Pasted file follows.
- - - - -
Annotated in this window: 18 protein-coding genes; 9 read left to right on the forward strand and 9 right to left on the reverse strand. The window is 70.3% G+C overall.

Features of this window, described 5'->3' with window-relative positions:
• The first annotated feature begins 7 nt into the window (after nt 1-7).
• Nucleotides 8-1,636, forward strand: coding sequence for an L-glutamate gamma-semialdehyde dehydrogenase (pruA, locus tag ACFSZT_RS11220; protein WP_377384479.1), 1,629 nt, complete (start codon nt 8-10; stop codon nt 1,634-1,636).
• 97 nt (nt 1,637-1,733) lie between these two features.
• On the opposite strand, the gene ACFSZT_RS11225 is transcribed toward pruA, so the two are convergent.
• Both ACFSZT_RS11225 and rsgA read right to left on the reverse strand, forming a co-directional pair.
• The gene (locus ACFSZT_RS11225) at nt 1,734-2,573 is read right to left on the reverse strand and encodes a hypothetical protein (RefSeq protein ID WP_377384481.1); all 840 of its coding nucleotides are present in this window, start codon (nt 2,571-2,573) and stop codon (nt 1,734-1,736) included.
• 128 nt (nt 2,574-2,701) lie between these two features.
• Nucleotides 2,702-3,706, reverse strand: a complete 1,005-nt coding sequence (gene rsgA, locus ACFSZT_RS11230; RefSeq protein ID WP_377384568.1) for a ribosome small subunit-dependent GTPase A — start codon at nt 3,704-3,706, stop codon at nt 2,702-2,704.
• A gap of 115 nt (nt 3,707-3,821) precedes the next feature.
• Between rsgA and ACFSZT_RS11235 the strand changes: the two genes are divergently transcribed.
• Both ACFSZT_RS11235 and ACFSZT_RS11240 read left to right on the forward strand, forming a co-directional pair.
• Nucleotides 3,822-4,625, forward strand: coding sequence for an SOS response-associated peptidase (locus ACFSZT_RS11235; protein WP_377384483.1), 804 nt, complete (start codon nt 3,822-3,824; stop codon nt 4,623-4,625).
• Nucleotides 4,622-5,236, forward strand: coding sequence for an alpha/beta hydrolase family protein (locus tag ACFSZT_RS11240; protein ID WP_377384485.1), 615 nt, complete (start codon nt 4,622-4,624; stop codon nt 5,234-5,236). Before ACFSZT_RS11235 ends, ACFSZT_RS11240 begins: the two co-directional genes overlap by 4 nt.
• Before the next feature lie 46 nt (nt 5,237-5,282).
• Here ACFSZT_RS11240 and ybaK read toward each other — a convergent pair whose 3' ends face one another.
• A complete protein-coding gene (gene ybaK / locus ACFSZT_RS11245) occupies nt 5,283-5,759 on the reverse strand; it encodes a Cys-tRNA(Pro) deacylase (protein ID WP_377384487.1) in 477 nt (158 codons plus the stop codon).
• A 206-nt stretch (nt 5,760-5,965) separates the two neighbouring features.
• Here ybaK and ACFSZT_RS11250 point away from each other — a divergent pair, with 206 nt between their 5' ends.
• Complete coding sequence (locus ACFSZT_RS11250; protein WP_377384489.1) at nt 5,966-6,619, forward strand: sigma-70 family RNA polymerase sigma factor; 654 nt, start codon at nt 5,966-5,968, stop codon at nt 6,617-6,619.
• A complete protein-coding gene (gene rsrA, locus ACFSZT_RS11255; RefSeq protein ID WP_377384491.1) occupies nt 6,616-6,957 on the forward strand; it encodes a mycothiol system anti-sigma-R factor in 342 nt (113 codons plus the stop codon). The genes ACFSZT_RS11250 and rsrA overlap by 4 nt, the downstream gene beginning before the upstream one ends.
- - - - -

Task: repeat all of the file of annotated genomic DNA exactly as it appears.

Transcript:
Annotated in this window: 18 protein-coding genes; 9 read left to right on the forward strand and 9 right to left on the reverse strand. The window is 70.3% G+C overall.

Features of this window, described 5'->3' with window-relative positions:
• The first annotated feature begins 7 nt into the window (after nt 1-7).
• Nucleotides 8-1,636, forward strand: coding sequence for an L-glutamate gamma-semialdehyde dehydrogenase (pruA, locus tag ACFSZT_RS11220; protein WP_377384479.1), 1,629 nt, complete (start codon nt 8-10; stop codon nt 1,634-1,636).
• 97 nt (nt 1,637-1,733) lie between these two features.
• On the opposite strand, the gene ACFSZT_RS11225 is transcribed toward pruA, so the two are convergent.
• Both ACFSZT_RS11225 and rsgA read right to left on the reverse strand, forming a co-directional pair.
• The gene (locus ACFSZT_RS11225) at nt 1,734-2,573 is read right to left on the reverse strand and encodes a hypothetical protein (RefSeq protein ID WP_377384481.1); all 840 of its coding nucleotides are present in this window, start codon (nt 2,571-2,573) and stop codon (nt 1,734-1,736) included.
• 128 nt (nt 2,574-2,701) lie between these two features.
• Nucleotides 2,702-3,706, reverse strand: a complete 1,005-nt coding sequence (gene rsgA, locus ACFSZT_RS11230; RefSeq protein ID WP_377384568.1) for a ribosome small subunit-dependent GTPase A — start codon at nt 3,704-3,706, stop codon at nt 2,702-2,704.
• A gap of 115 nt (nt 3,707-3,821) precedes the next feature.
• Between rsgA and ACFSZT_RS11235 the strand changes: the two genes are divergently transcribed.
• Both ACFSZT_RS11235 and ACFSZT_RS11240 read left to right on the forward strand, forming a co-directional pair.
• Nucleotides 3,822-4,625, forward strand: coding sequence for an SOS response-associated peptidase (locus ACFSZT_RS11235; protein WP_377384483.1), 804 nt, complete (start codon nt 3,822-3,824; stop codon nt 4,623-4,625).
• Nucleotides 4,622-5,236, forward strand: coding sequence for an alpha/beta hydrolase family protein (locus tag ACFSZT_RS11240; protein ID WP_377384485.1), 615 nt, complete (start codon nt 4,622-4,624; stop codon nt 5,234-5,236). Before ACFSZT_RS11235 ends, ACFSZT_RS11240 begins: the two co-directional genes overlap by 4 nt.
• Before the next feature lie 46 nt (nt 5,237-5,282).
• Here ACFSZT_RS11240 and ybaK read toward each other — a convergent pair whose 3' ends face one another.
• A complete protein-coding gene (gene ybaK / locus ACFSZT_RS11245) occupies nt 5,283-5,759 on the reverse strand; it encodes a Cys-tRNA(Pro) deacylase (protein ID WP_377384487.1) in 477 nt (158 codons plus the stop codon).
• A 206-nt stretch (nt 5,760-5,965) separates the two neighbouring features.
• Here ybaK and ACFSZT_RS11250 point away from each other — a divergent pair, with 206 nt between their 5' ends.
• Complete coding sequence (locus ACFSZT_RS11250; protein WP_377384489.1) at nt 5,966-6,619, forward strand: sigma-70 family RNA polymerase sigma factor; 654 nt, start codon at nt 5,966-5,968, stop codon at nt 6,617-6,619.
• A complete protein-coding gene (gene rsrA, locus ACFSZT_RS11255; RefSeq protein ID WP_377384491.1) occupies nt 6,616-6,957 on the forward strand; it encodes a mycothiol system anti-sigma-R factor in 342 nt (113 codons plus the stop codon). The genes ACFSZT_RS11250 and rsrA overlap by 4 nt, the downstream gene beginning before the upstream one ends.